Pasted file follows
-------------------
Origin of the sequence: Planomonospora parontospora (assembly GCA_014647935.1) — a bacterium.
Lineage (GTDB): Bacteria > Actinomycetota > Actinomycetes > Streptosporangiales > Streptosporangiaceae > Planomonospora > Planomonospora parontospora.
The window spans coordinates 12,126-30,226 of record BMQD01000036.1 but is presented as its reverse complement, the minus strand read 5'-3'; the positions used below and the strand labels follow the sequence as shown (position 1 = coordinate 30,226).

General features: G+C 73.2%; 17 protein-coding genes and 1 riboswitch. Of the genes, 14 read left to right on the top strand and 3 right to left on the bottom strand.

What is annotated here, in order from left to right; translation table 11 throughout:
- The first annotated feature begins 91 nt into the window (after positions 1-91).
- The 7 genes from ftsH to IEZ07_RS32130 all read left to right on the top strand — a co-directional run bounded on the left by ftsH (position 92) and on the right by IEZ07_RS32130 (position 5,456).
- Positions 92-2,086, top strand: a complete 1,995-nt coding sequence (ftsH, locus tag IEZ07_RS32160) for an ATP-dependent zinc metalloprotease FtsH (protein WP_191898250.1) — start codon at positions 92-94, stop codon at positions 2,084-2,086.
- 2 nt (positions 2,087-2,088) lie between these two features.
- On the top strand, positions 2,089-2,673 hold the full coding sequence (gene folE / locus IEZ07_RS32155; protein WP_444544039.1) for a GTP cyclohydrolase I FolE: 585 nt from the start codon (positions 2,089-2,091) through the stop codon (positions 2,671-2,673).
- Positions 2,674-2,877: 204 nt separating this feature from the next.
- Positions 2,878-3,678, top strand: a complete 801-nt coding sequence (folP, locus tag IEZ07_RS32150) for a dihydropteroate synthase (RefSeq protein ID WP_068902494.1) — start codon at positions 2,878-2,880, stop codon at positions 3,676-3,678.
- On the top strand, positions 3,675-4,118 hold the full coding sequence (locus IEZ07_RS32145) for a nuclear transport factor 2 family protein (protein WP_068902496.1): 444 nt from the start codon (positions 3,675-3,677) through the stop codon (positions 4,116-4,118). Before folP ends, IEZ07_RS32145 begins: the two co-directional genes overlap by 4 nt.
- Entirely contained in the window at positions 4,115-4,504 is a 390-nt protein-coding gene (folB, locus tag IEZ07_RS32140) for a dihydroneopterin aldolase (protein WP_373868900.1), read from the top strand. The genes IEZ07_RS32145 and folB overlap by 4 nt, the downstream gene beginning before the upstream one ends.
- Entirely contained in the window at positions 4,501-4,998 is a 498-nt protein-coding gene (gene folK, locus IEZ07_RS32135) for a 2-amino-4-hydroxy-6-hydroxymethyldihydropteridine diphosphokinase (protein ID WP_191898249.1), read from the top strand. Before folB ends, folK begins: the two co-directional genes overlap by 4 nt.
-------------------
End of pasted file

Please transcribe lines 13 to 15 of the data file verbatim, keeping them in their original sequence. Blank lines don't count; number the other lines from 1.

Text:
- On the top strand, positions 3,675-4,118 hold the full coding sequence (locus IEZ07_RS32145) for a nuclear transport factor 2 family protein (protein WP_068902496.1): 444 nt from the start codon (positions 3,675-3,677) through the stop codon (positions 4,116-4,118). Before folP ends, IEZ07_RS32145 begins: the two co-directional genes overlap by 4 nt.
- Entirely contained in the window at positions 4,115-4,504 is a 390-nt protein-coding gene (folB, locus tag IEZ07_RS32140) for a dihydroneopterin aldolase (protein WP_373868900.1), read from the top strand. The genes IEZ07_RS32145 and folB overlap by 4 nt, the downstream gene beginning before the upstream one ends.
- Entirely contained in the window at positions 4,501-4,998 is a 498-nt protein-coding gene (gene folK, locus IEZ07_RS32135) for a 2-amino-4-hydroxy-6-hydroxymethyldihydropteridine diphosphokinase (protein ID WP_191898249.1), read from the top strand. Before folB ends, folK begins: the two co-directional genes overlap by 4 nt.